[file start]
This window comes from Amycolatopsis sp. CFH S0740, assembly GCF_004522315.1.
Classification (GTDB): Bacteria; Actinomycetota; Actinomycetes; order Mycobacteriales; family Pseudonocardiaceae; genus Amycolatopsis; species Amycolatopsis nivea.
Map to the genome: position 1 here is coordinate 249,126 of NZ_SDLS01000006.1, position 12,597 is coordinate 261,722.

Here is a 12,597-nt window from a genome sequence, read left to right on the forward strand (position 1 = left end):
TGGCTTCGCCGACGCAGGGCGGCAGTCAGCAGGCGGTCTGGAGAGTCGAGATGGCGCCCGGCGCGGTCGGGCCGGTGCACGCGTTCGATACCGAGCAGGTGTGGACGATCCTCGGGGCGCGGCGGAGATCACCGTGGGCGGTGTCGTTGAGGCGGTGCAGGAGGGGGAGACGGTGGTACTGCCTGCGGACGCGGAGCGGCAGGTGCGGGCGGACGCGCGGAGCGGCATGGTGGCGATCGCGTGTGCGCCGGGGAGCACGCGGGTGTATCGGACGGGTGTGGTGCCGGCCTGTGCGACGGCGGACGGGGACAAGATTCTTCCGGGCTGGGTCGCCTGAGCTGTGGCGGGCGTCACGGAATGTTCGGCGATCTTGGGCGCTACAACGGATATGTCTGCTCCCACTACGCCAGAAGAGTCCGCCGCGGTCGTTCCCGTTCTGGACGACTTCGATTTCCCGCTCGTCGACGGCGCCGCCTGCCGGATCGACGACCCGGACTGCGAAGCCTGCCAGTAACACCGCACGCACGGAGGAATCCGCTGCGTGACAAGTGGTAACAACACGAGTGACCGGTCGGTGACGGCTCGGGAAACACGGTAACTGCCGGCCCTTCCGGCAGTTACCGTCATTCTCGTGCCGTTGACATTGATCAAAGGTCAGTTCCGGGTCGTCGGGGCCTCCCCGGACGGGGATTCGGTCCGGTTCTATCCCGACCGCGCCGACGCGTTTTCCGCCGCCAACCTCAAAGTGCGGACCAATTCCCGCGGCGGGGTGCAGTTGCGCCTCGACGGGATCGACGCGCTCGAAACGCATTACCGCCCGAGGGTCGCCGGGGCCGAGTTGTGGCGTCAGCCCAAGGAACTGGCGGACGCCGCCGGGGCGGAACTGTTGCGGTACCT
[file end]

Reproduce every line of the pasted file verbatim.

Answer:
This window comes from Amycolatopsis sp. CFH S0740, assembly GCF_004522315.1.
Classification (GTDB): Bacteria; Actinomycetota; Actinomycetes; order Mycobacteriales; family Pseudonocardiaceae; genus Amycolatopsis; species Amycolatopsis nivea.
Map to the genome: position 1 here is coordinate 249,126 of NZ_SDLS01000006.1, position 12,597 is coordinate 261,722.

Here is a 12,597-nt window from a genome sequence, read left to right on the forward strand (position 1 = left end):
TGGCTTCGCCGACGCAGGGCGGCAGTCAGCAGGCGGTCTGGAGAGTCGAGATGGCGCCCGGCGCGGTCGGGCCGGTGCACGCGTTCGATACCGAGCAGGTGTGGACGATCCTCGGGGCGCGGCGGAGATCACCGTGGGCGGTGTCGTTGAGGCGGTGCAGGAGGGGGAGACGGTGGTACTGCCTGCGGACGCGGAGCGGCAGGTGCGGGCGGACGCGCGGAGCGGCATGGTGGCGATCGCGTGTGCGCCGGGGAGCACGCGGGTGTATCGGACGGGTGTGGTGCCGGCCTGTGCGACGGCGGACGGGGACAAGATTCTTCCGGGCTGGGTCGCCTGAGCTGTGGCGGGCGTCACGGAATGTTCGGCGATCTTGGGCGCTACAACGGATATGTCTGCTCCCACTACGCCAGAAGAGTCCGCCGCGGTCGTTCCCGTTCTGGACGACTTCGATTTCCCGCTCGTCGACGGCGCCGCCTGCCGGATCGACGACCCGGACTGCGAAGCCTGCCAGTAACACCGCACGCACGGAGGAATCCGCTGCGTGACAAGTGGTAACAACACGAGTGACCGGTCGGTGACGGCTCGGGAAACACGGTAACTGCCGGCCCTTCCGGCAGTTACCGTCATTCTCGTGCCGTTGACATTGATCAAAGGTCAGTTCCGGGTCGTCGGGGCCTCCCCGGACGGGGATTCGGTCCGGTTCTATCCCGACCGCGCCGACGCGTTTTCCGCCGCCAACCTCAAAGTGCGGACCAATTCCCGCGGCGGGGTGCAGTTGCGCCTCGACGGGATCGACGCGCTCGAAACGCATTACCGCCCGAGGGTCGCCGGGGCCGAGTTGTGGCGTCAGCCCAAGGAACTGGCGGACGCCGCCGGGGCGGAACTGTTGCGGTACCT